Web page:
I love assisting people reach their health and fitness goals. I teach them how to squat, press, lunge, jump, sprint, and pick things up off the floor without hurting themselves. I love talking about nutrition so they stop gaining weight and feeling like they’ve been hit by a bus.
I teach people the importance of a holistic lifestyle and how to maximize their health. They learn how to stretch, why this or that hurts and we fix it with corrective exercise.
Movement and the physiological aspects of health is what I was put on this earth to share.
Physiological and movement education however, is not the full extent of what my profession entails. During sessions, there lies just under the surface, an unanticipated adaptation. Just under the surface of what seems like chaos; loud music, clanging weights, grunting, spitting, sweating and swearing there is a beneficial change happening.
No, I’m not talking about bigger biceps and tighter glutes (butts do get tighter, and biceps bigger though).
It’s an adaptation between the ears.
Along with their physical progress, I watch as people build more self confidence, do something they thought was impossible, conquer goals, and develop MENTAL FORTITUDE.
Mental fortitude is the ability to tell your brain to shut up when discomfort is presented in any form. It is what makes you sit down and do the work you don’t want to do, it’s what makes you keep running when you want to puke and fall over.
My profession requires I have the skill set to be able to bring out, immediately, the potential I see in my clients and make sure they don’t quit on themselves when it gets tough. I must be able to help them discover their strength when the workouts, and life for that matter get hard.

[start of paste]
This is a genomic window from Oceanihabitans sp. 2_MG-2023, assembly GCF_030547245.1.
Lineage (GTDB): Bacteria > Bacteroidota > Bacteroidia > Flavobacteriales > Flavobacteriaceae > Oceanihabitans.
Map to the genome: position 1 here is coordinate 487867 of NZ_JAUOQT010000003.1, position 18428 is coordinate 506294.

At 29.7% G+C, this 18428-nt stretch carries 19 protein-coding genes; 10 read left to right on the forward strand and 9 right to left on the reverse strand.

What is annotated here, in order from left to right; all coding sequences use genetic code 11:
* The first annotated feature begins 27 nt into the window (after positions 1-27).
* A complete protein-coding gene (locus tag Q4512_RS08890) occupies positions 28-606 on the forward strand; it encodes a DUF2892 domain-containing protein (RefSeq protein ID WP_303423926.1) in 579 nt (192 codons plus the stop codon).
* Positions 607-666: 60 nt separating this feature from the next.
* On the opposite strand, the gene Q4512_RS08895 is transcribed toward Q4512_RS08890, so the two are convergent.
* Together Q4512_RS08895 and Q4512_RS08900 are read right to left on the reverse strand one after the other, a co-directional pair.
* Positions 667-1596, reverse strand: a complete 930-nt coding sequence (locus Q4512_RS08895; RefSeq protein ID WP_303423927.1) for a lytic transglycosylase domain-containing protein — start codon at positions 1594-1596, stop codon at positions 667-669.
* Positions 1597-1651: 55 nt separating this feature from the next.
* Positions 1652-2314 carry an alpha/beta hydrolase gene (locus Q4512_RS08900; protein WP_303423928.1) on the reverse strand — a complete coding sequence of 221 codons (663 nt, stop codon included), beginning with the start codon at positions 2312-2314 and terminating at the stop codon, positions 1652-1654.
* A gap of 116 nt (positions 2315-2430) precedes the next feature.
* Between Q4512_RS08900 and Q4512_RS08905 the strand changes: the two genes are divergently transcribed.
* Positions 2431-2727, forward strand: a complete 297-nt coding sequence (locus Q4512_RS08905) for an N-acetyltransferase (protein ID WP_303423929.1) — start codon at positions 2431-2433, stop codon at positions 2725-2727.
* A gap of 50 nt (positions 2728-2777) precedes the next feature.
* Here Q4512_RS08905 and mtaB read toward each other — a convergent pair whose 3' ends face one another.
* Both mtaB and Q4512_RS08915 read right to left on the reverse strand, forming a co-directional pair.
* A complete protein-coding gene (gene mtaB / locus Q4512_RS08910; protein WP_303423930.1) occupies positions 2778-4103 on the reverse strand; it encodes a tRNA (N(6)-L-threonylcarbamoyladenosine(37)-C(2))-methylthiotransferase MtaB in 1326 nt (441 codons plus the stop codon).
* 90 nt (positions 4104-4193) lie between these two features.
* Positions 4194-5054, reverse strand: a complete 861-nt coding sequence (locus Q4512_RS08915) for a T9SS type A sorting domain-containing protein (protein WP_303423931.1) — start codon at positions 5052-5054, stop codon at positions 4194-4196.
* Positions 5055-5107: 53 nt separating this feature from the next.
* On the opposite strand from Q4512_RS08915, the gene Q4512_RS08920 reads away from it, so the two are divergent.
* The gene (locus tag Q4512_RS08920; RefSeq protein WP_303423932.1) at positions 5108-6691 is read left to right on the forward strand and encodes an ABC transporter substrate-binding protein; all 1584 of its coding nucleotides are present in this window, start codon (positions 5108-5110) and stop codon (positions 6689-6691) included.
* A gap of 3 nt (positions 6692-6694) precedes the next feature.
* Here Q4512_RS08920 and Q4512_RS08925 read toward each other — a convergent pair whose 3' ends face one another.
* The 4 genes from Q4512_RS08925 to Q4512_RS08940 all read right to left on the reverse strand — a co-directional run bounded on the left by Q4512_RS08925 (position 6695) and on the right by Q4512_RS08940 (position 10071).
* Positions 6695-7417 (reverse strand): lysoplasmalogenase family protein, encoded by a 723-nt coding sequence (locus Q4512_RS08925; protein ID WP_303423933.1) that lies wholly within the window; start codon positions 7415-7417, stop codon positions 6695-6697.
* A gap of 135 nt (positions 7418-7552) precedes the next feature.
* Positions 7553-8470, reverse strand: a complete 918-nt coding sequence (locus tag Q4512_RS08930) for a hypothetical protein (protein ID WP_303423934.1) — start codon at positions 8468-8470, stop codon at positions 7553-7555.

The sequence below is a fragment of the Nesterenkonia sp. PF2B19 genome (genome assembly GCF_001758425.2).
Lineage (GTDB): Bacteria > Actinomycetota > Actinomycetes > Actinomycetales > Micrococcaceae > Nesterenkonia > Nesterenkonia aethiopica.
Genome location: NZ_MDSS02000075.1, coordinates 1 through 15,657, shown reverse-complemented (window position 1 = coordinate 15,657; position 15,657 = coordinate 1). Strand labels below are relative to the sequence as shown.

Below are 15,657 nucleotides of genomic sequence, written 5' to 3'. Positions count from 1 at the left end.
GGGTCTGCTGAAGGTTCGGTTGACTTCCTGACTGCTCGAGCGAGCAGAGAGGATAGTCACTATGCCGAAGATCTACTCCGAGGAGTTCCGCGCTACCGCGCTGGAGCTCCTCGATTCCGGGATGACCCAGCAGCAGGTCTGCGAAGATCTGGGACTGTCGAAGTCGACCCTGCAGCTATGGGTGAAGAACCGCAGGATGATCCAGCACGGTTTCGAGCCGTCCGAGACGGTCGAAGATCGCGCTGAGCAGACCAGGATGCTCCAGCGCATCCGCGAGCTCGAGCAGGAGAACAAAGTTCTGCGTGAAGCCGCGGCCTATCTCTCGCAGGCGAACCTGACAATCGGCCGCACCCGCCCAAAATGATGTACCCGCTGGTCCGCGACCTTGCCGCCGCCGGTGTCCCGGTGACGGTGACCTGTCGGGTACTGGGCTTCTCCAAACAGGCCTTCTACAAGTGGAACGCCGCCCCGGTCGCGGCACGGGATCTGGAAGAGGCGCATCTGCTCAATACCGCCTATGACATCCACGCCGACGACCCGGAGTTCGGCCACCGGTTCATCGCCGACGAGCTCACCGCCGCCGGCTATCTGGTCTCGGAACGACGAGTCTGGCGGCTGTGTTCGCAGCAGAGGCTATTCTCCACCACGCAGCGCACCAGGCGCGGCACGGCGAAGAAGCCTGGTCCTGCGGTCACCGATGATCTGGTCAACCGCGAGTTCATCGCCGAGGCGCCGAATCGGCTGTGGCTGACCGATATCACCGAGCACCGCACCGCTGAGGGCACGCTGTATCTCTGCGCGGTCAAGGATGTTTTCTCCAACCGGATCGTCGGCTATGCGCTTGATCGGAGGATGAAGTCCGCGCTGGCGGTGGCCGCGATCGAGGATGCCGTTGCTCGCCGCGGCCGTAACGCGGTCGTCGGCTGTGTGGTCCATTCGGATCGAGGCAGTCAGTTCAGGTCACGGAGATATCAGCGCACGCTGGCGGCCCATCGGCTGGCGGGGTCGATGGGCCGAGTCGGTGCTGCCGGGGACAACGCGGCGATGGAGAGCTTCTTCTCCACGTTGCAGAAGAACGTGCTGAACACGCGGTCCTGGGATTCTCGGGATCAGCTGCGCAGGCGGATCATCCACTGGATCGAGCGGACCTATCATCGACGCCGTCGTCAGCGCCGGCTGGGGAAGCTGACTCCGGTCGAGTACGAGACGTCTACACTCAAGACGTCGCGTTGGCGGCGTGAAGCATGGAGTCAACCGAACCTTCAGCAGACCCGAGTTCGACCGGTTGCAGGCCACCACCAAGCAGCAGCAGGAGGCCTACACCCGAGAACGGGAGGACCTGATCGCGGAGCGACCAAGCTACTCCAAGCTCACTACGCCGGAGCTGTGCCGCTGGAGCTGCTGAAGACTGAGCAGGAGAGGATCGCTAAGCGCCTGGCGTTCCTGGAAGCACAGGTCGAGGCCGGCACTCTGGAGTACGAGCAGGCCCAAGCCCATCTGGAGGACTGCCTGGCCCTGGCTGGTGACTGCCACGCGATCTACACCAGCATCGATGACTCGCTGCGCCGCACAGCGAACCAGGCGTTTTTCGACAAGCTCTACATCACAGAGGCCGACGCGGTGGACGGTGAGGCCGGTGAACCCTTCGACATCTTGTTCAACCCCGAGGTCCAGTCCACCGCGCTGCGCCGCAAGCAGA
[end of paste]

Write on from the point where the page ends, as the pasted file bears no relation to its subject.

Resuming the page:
Being mentally tough allows you to handle anything life throws at you, professionally, personally, and in the gym.
I love this part of my job the most. I didn’t know I was going to get to do that, but it’s a necessary component. My clients become stronger physically AND mentally.They don’t give up when it gets hard.
I teach them to lean into the pain, become friends with it if only for a short while. Don't run away or avid it. It’s ok to be uncomfortable. Remember that.
I’ll state it once more because so many need to hear it. It’s ok to be uncomfortable.
Alright I’m going to share with you a video I found to be a reminder of why leaning in to the hurt is useful. I was sent the following video by a gentleman named Chad through Facebook. He’s a fellow self-improvement fanatic and I couldn’t be more grateful for his kind words and him sending me this video.
It’s one of the most motivational videos on this very subject that I’ve ever seen. It’s long but for your own sake, watch this instead of another fu*king useless episode of The Bachelor. You’ll thank me once you make that decision.